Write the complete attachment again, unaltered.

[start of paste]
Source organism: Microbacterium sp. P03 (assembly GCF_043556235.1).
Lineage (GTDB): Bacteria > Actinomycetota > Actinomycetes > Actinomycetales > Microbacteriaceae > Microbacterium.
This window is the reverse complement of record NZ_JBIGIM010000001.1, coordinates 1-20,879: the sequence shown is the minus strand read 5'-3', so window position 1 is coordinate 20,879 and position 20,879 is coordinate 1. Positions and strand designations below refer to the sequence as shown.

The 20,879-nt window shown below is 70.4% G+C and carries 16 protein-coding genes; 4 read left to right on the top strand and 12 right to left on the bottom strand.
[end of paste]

Source organism: Microbacterium sp. P03 (assembly GCF_043556235.1).
Lineage (GTDB): Bacteria > Actinomycetota > Actinomycetes > Actinomycetales > Microbacteriaceae > Microbacterium.
This window is the reverse complement of record NZ_JBIGIM010000001.1, coordinates 1-20,879: the sequence shown is the minus strand read 5'-3', so window position 1 is coordinate 20,879 and position 20,879 is coordinate 1. Positions and strand designations below refer to the sequence as shown.

The 20,879-nt window shown below is 70.4% G+C and carries 16 protein-coding genes; 4 read left to right on the top strand and 12 right to left on the bottom strand.